Despite significant advances in the diagnosis and treatment of cardiovascular diseases, recent calls have emphasized the unmet need to improve precision-based approaches in cardiovascular disease. Although some studies provide preliminary evidence of the diagnostic and prognostic potential of circulating coding and non-coding RNAs, the complex RNA biology and lack of standardization have hampered the translation of these markers into clinical practice. In this position paper of the CardioRNA COST action CA17129, we provide recommendations to standardize the RNA development process in order to catalyse efforts to investigate novel RNAs for clinical use. We list the unmet clinical needs in cardiovascular disease, such as the identification of high-risk patients with ischaemic heart disease or heart failure who require more intensive therapies. The advantages and pitfalls of the different sample types, including RNAs from plasma, extracellular vesicles, and whole blood, are discussed in the sample matrix, together with their respective analytical methods. The effect of patient demographics and highly prevalent comorbidities, such as metabolic disorders, on the expression of the candidate RNA is presented and should be reported in biomarker studies. We discuss the statistical and regulatory aspects to translate a candidate RNA from a research use only assay to an in-vitro diagnostic test for clinical use. Optimal planning of this development track is required, with input from the researcher, statistician, industry, and regulatory partners.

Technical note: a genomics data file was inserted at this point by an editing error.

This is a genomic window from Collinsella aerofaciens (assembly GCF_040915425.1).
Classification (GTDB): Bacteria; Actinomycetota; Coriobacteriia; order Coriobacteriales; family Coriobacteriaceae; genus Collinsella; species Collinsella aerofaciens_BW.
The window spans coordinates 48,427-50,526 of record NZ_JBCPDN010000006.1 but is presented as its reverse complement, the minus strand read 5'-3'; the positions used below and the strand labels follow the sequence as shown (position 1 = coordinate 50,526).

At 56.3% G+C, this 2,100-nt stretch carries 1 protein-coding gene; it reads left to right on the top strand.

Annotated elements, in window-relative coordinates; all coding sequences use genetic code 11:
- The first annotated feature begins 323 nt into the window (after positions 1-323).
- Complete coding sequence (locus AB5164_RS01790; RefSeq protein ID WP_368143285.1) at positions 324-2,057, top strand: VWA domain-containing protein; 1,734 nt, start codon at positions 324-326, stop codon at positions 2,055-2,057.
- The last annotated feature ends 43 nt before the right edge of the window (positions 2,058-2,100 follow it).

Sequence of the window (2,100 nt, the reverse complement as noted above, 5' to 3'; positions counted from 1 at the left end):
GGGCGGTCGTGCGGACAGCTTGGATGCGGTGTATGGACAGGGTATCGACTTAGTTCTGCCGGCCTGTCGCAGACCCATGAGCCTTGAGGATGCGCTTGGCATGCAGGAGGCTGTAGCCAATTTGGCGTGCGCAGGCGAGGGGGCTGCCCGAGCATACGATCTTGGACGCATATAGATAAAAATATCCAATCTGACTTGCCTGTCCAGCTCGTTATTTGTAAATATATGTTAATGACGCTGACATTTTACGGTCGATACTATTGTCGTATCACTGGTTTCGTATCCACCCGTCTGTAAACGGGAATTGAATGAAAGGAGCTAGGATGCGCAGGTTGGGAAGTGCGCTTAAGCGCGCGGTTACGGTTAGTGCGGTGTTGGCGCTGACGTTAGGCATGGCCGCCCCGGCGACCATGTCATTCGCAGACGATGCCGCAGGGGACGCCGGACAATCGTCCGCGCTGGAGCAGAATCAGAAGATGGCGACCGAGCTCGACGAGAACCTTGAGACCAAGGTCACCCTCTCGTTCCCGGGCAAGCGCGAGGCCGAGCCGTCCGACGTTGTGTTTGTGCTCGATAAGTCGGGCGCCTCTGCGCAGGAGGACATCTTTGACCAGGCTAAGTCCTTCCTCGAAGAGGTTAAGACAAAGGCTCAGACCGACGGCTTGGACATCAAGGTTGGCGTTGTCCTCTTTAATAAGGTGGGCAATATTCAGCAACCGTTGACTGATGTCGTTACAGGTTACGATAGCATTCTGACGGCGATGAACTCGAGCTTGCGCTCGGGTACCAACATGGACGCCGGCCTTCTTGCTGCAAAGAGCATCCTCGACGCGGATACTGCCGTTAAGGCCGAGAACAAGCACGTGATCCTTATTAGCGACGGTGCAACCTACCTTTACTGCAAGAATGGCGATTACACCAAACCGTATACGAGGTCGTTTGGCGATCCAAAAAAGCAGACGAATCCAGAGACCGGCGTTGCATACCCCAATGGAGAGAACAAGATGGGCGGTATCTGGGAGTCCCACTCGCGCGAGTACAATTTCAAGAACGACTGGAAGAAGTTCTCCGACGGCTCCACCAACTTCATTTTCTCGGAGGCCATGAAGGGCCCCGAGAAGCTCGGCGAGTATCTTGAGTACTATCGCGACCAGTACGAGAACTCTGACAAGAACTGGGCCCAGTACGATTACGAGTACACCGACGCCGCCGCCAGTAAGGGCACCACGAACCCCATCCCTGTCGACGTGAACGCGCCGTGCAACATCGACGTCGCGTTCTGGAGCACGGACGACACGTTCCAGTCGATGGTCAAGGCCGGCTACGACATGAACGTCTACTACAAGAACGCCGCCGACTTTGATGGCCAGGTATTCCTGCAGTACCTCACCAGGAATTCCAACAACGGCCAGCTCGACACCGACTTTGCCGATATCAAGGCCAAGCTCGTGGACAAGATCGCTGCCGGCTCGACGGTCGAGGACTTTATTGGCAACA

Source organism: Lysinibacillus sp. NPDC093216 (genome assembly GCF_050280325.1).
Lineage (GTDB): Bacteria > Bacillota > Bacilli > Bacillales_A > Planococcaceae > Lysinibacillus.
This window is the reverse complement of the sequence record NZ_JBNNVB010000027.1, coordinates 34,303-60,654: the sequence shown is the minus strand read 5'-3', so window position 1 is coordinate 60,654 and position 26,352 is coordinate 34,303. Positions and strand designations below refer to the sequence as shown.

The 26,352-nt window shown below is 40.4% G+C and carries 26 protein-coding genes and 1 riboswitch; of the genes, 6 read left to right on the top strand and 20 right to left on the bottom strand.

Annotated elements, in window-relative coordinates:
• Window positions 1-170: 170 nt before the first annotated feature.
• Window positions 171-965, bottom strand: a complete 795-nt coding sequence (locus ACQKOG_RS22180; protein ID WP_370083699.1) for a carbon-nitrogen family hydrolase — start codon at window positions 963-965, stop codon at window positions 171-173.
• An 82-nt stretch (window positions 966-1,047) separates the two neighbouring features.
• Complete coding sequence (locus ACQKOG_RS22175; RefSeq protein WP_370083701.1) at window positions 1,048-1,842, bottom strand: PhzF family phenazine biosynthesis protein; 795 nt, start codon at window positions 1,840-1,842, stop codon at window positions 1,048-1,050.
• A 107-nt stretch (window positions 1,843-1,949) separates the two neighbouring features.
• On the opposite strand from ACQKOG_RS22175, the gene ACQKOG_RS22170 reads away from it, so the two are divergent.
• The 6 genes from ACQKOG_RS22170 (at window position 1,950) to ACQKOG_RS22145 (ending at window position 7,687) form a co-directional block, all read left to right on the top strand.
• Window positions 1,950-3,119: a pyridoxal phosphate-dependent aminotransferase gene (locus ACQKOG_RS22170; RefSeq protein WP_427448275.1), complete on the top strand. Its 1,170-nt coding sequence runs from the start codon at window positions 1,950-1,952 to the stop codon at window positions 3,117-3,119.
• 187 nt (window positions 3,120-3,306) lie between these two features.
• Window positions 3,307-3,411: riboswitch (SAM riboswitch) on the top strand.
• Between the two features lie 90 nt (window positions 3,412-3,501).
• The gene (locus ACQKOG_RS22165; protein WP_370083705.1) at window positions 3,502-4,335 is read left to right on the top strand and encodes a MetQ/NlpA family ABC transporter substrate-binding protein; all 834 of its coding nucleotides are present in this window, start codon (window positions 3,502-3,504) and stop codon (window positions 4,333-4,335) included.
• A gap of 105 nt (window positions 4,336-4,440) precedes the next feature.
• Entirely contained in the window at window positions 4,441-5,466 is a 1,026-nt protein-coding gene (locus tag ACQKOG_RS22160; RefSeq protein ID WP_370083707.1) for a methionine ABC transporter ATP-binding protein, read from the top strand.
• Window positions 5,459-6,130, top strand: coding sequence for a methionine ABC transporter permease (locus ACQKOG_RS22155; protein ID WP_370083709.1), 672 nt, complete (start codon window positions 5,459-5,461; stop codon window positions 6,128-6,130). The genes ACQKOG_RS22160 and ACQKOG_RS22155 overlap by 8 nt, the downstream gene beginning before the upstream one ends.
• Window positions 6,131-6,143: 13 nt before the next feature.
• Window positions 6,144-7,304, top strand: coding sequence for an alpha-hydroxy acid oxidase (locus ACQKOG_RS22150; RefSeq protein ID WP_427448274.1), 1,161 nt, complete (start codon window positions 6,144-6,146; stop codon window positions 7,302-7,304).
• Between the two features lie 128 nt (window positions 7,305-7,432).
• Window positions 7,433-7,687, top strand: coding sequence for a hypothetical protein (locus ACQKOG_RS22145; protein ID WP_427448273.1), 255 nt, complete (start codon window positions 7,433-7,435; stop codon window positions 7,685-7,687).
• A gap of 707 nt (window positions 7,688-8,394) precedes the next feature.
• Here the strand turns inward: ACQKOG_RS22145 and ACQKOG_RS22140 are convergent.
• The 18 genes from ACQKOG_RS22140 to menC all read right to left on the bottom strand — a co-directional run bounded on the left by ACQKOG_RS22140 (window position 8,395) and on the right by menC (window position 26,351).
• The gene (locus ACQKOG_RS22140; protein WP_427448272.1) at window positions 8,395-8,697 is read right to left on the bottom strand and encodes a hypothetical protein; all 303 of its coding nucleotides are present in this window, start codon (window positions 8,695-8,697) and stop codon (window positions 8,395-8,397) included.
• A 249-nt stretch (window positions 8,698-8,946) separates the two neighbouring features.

- Cardiovascular disease
- Gene expression
- Methodology standardization
- Translational cardiovascular research